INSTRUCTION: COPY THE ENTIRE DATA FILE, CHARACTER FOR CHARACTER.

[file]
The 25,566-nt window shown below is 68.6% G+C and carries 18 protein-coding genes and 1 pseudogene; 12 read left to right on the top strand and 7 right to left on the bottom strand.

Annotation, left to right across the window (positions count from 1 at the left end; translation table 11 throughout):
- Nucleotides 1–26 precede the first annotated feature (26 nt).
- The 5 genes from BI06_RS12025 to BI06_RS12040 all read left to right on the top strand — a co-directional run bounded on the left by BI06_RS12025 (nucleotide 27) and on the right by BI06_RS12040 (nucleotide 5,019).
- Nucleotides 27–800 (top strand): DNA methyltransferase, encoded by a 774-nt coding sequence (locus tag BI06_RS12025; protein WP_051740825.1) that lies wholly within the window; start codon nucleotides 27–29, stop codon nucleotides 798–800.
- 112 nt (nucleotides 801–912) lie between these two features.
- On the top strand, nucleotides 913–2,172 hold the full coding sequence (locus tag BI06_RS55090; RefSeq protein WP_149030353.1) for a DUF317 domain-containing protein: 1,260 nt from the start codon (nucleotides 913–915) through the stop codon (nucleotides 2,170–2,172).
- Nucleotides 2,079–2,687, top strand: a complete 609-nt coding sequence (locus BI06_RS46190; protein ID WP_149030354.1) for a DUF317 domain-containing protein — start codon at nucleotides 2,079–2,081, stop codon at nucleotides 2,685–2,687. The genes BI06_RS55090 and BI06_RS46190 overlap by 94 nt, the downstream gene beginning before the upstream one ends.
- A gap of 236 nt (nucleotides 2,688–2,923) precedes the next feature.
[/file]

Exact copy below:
The 25,566-nt window shown below is 68.6% G+C and carries 18 protein-coding genes and 1 pseudogene; 12 read left to right on the top strand and 7 right to left on the bottom strand.

Annotation, left to right across the window (positions count from 1 at the left end; translation table 11 throughout):
- Nucleotides 1–26 precede the first annotated feature (26 nt).
- The 5 genes from BI06_RS12025 to BI06_RS12040 all read left to right on the top strand — a co-directional run bounded on the left by BI06_RS12025 (nucleotide 27) and on the right by BI06_RS12040 (nucleotide 5,019).
- Nucleotides 27–800 (top strand): DNA methyltransferase, encoded by a 774-nt coding sequence (locus tag BI06_RS12025; protein WP_051740825.1) that lies wholly within the window; start codon nucleotides 27–29, stop codon nucleotides 798–800.
- 112 nt (nucleotides 801–912) lie between these two features.
- On the top strand, nucleotides 913–2,172 hold the full coding sequence (locus tag BI06_RS55090; RefSeq protein WP_149030353.1) for a DUF317 domain-containing protein: 1,260 nt from the start codon (nucleotides 913–915) through the stop codon (nucleotides 2,170–2,172).
- Nucleotides 2,079–2,687, top strand: a complete 609-nt coding sequence (locus BI06_RS46190; protein ID WP_149030354.1) for a DUF317 domain-containing protein — start codon at nucleotides 2,079–2,081, stop codon at nucleotides 2,685–2,687. The genes BI06_RS55090 and BI06_RS46190 overlap by 94 nt, the downstream gene beginning before the upstream one ends.
- A gap of 236 nt (nucleotides 2,688–2,923) precedes the next feature.